Hutton, in his military works, recommended both Wilkinson and Pillin as makers (they were two of the highest quality British sword makers of his time).

From surviving example we can see that some 1864 patterns were proved and purchased for the military, while some were private purchases. These two examples below, by Mole of Birmingham (the biggest contractor for British Army swords in the late-19th century, aside from the government factory at Enfield), seem to indicate government purchase, having the crown inspection stamps:

The two different styles of marking Mole's name on these blades probably helps with approximate dating - the lower form of MOLE BIRMM seems to have come into use only in the 1880s or 1890s, the upper example being earlier.

This example by Garden, etched with 'Practice Sword' on one side and Garden's name and address on the other (very difficult to show up in photos!) seems certain to have been a private purchase. Garden were suppliers of top quality swords and equipment, particularly for officers destined for Indian service:

The example shown at the top of the photo below, by Wilkinson and etched as 'Practice Blade', features a regulation 1864 pattern hilt, but an unusual blade. It is longer, more curved and lighter. As this is the only example like this that I have ever seen or heard of, I don't currently know whether this was a standard option offered 'off the shelf' by Wilkinson, or whether this was a special one-off order for an individual. It is clearly based on the 1864 pattern though, with the same hilt design (though with a lighter pommel nut) and blade cross-section:

Finally, as I have the pleasure to now have a number of these in my collection, I thought that it may be interesting and useful to make a few comparative measurements for students of historical fencing and weapons.

I have included the non-regulation example F for fun, though really it is examples A-E which are the most important in looking at what was considered standard at this period, between around 1860 and 1890.

A: Blade length 83.0cm, balance 11.5cm from guard, mass 820g (made by Mole)

B: Blade length 82.5cm, balance 12.2cm from guard, mass 800g (made by Mole)

C: Blade length 82.0cm, balance 12cm from guard, mass 785g (sold by Garden)

D: Blade length 82.3cm, balance 12.5cm from guard, mass 800g

E: Blade length 82.6cm, balance 11.0cm from guard, mass 800g

F: Blade length 85.9cm, balance 10.0cm from guard, mass 680g (made by Wilkinson)

There are a few things which should be obvious from these stats. The mass of the standard models is surprisingly consistent and it seems that 800g was probably being aimed for. Blade length was probably supposed to be 82.5cm by regulation, which matched the regulation infantry officer's blade length of 32.5 inches (not 34 3/4 inches as stated in Robson - I have never seen an example that long).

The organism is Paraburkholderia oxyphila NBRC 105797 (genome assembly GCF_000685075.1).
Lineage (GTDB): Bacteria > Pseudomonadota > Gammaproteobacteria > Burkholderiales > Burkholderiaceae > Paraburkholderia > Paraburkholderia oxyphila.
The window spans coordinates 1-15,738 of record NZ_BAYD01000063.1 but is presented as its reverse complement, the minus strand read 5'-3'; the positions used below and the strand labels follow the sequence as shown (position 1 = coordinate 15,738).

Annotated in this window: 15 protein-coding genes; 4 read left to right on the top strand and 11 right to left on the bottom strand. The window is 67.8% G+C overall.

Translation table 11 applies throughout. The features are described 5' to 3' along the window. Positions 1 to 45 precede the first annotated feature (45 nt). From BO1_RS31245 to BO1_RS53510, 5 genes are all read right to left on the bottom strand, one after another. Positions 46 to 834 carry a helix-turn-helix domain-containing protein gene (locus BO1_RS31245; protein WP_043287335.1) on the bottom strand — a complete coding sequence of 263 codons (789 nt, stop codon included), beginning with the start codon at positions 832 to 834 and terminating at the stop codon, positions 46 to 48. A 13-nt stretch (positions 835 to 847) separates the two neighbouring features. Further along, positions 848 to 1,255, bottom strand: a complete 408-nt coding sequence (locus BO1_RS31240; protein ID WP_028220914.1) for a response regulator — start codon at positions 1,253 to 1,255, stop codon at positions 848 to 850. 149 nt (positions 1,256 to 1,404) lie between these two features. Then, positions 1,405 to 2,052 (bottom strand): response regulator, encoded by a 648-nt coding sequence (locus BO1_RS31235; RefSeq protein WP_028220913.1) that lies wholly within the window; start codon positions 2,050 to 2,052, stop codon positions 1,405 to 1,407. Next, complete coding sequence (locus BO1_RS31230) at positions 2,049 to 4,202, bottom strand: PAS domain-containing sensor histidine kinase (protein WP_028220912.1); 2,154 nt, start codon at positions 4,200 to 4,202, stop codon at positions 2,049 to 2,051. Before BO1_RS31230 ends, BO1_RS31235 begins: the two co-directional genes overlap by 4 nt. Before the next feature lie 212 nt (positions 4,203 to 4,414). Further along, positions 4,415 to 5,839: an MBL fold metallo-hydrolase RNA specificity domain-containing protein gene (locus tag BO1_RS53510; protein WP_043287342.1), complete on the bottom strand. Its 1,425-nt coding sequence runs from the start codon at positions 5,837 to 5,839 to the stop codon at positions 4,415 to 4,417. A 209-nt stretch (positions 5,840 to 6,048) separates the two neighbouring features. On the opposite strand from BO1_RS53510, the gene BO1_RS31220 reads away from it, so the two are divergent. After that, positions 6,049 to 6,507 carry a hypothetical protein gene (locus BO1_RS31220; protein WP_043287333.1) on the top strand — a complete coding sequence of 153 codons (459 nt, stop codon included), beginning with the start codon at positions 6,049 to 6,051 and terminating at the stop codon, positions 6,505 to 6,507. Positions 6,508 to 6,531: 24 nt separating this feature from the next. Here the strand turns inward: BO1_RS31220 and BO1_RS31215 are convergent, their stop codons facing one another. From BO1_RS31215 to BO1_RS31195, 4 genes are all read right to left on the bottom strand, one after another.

The 1864 pattern was replaced, ultimately, by the 1895 pattern (shown below, bottom), which itself ushered in a new Infantry Sword Exercise, to match the new 1892 pattern blade and subsequent 1895 and 1897 pattern hilts.

The new practice sword was modelled closely on that of Florentine fencing master Ferdinand Masiello and he was the originator of the 1895 Infantry Sword Exercise. 

For interest, I also measured this single 1895 pattern. It has a blade length of 86.5cm, a balance only 6cm from the guard and a total mass of 830g.

The irony should be noted that this is actually heavier than any of the 1864 pattern sabres I measured, yet this 1895 model of sword, and the variations of it, has the reputation of being 'lighter' than the sabres that went before it.

Holding the sword in hand and going through some exercises with it explains this clearly though - while the 1895 is heavier in literal terms, it feels lighter due to the mass distribution, with a heavy hilt and a light tip. Having more mass towards the hand means that it moves more deftly in the hand and hits the target with less force.

Indeed, mass alone is a poor way to predict the qualities of a sword in the hand and mass distribution is very much more relevant to how a sword will move and feel.

The 1864 pattern practice sabre may not be perfect, but it has many good features, particularly the blade cross-section, and was a realistic analogue for fencers to simulate the use of the real service sword used by infantry officers in the second half of the 19th century. If you find one, give it a good home - they deserve more recognition than they have so far received. Moreover, they are an important part of British sword and fencing history.

Copyright Matt Easton - August 2018